Updated: Apr 9
Andrew Sage Mendez-McLeish, M.Ed.
1) Less is more*. Resist adding to your course, students will crash and burn. If you’ve already added things and you’re getting push back, admit you were wrong (this builds rapport with students) and ease off.
2) Let students work together. They might not be writing as much, but the conversations they’ll have about material will be much better digested right now.
3) Remember some students are not tech savvy, and even if they are, that 1-3 minute video you asked them to produce can take 6 hrs-5 days depending on the criteria and the mental capacity of the student.
4) Give students choice in their projects, but be clear on choices. ONE of the choices can be “be creative” with guidelines of what needs to be included. Most students flail without parameters.
5) Brains can’t think when they’re scared. Don’t underestimate fear as an enemy of learning. If students are telling you it’s not working, or it’s too much, IT IS. Thank them for their honesty and input. Admit your expectations are too high for their capacity amidst global trauma. If they aren't saying anything, ask. Provide a channel for honest feedback. Adjust accordingly.
6) Please do not say, create calculus, or be as creative as possible. Give students a list of what to do. Give them an assignment that looks like a worksheet to make sure they get everything you want. This is not lowering the bar, its creating rigor but giving students a framework to be creative from.
7) Emergency remote learning is NOT an online class, do not conflate the two (see article below).
8) Students picked a face-to-face class for a reason, and many are ill prepared to work in this way, especially when their brains are not optimized to learn, see number 5.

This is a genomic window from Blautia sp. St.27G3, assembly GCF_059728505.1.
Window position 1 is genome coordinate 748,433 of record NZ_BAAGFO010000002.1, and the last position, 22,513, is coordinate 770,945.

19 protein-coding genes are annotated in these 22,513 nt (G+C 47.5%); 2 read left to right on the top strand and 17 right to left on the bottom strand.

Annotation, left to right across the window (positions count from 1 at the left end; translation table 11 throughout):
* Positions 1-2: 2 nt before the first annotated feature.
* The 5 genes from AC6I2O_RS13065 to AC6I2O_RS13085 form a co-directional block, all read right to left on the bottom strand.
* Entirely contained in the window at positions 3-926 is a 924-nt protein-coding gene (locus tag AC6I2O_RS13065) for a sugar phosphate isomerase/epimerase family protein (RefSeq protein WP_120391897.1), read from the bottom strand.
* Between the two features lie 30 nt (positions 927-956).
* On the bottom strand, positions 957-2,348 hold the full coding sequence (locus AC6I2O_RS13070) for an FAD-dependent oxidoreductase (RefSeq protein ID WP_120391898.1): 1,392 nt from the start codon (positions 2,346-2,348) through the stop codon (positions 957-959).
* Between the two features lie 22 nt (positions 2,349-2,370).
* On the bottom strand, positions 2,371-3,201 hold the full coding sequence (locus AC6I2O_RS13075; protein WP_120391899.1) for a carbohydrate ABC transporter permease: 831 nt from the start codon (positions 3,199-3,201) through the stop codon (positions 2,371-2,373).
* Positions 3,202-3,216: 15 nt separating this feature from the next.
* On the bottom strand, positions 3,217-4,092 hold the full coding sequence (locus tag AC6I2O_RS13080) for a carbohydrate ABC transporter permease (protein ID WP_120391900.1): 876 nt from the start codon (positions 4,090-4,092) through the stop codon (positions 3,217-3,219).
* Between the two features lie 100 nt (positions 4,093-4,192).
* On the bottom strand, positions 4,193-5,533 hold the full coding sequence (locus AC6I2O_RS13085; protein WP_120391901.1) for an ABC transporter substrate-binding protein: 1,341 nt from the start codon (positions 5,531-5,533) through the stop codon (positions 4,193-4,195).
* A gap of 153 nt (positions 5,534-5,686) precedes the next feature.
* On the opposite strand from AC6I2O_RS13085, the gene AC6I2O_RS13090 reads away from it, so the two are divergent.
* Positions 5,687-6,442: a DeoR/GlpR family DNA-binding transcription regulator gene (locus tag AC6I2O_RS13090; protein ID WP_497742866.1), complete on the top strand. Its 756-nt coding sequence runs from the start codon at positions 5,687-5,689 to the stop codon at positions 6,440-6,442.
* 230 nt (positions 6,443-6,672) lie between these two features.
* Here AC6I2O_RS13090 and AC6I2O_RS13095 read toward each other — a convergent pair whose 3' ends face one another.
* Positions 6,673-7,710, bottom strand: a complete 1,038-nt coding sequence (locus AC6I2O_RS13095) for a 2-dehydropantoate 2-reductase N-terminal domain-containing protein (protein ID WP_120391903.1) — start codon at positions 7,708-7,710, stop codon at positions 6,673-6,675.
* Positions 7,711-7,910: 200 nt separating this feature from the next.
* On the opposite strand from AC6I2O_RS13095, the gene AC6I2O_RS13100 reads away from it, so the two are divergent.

9) Use video conferencing intentionally and sparingly. Some students are staring at screens for nine hours a day without even getting to their homework.
10) Screens are much more exhausting than in-person learning. Consider checking in emotionally, doing announcements, and maybe introducing a concept that is no more than 30 minutes. Thirty minutes to an hour is the typical length of a regularly watched tv show, and is easily digestible and leaves time for homework/group work. Think of how tired you would be if you watched 2-3 movies a day for five days. If you hate those staff meetings via video conferencing, and you’re doing 9 hours of zoom classes a day, consider how long this is sustainable for you. Reducing the load works for everyone.
Lastly, creatively adjust what a good course means to you. Good is your students feeling safe enough with you to ask for help. Good is listening to your students and adjusting to meet their needs. Good is giving everyone the bare minimum of work so they can sleep, exercise, and take care of their families—which can increase students ability to learn.
*Thanks, Kelly Rae Kramer, for this insight.